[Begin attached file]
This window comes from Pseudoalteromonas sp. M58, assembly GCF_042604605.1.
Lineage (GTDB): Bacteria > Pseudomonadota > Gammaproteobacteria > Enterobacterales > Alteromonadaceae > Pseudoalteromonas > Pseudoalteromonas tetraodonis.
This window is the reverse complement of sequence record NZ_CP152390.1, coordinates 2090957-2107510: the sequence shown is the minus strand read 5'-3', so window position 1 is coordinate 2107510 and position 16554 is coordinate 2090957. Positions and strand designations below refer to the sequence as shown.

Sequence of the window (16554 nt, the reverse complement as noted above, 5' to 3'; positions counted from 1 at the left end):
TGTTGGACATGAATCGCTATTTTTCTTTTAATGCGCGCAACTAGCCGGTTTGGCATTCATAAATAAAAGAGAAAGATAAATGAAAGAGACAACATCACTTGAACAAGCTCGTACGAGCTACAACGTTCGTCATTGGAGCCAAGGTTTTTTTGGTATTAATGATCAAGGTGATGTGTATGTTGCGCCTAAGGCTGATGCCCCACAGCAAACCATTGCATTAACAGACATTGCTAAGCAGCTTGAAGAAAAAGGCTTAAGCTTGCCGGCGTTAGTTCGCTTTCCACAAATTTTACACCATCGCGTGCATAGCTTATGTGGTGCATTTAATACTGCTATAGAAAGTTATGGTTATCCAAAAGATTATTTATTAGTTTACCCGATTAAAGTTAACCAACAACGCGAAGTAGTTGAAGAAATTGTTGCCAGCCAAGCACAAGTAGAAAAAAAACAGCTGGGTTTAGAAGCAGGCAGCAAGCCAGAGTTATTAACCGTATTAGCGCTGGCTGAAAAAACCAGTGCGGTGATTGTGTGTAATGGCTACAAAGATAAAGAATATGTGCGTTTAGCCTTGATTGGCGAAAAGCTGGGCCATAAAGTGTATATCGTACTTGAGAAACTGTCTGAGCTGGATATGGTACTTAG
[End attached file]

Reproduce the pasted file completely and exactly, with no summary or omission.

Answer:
This window comes from Pseudoalteromonas sp. M58, assembly GCF_042604605.1.
Lineage (GTDB): Bacteria > Pseudomonadota > Gammaproteobacteria > Enterobacterales > Alteromonadaceae > Pseudoalteromonas > Pseudoalteromonas tetraodonis.
This window is the reverse complement of sequence record NZ_CP152390.1, coordinates 2090957-2107510: the sequence shown is the minus strand read 5'-3', so window position 1 is coordinate 2107510 and position 16554 is coordinate 2090957. Positions and strand designations below refer to the sequence as shown.

Sequence of the window (16554 nt, the reverse complement as noted above, 5' to 3'; positions counted from 1 at the left end):
TGTTGGACATGAATCGCTATTTTTCTTTTAATGCGCGCAACTAGCCGGTTTGGCATTCATAAATAAAAGAGAAAGATAAATGAAAGAGACAACATCACTTGAACAAGCTCGTACGAGCTACAACGTTCGTCATTGGAGCCAAGGTTTTTTTGGTATTAATGATCAAGGTGATGTGTATGTTGCGCCTAAGGCTGATGCCCCACAGCAAACCATTGCATTAACAGACATTGCTAAGCAGCTTGAAGAAAAAGGCTTAAGCTTGCCGGCGTTAGTTCGCTTTCCACAAATTTTACACCATCGCGTGCATAGCTTATGTGGTGCATTTAATACTGCTATAGAAAGTTATGGTTATCCAAAAGATTATTTATTAGTTTACCCGATTAAAGTTAACCAACAACGCGAAGTAGTTGAAGAAATTGTTGCCAGCCAAGCACAAGTAGAAAAAAAACAGCTGGGTTTAGAAGCAGGCAGCAAGCCAGAGTTATTAACCGTATTAGCGCTGGCTGAAAAAACCAGTGCGGTGATTGTGTGTAATGGCTACAAAGATAAAGAATATGTGCGTTTAGCCTTGATTGGCGAAAAGCTGGGCCATAAAGTGTATATCGTACTTGAGAAACTGTCTGAGCTGGATATGGTACTTAG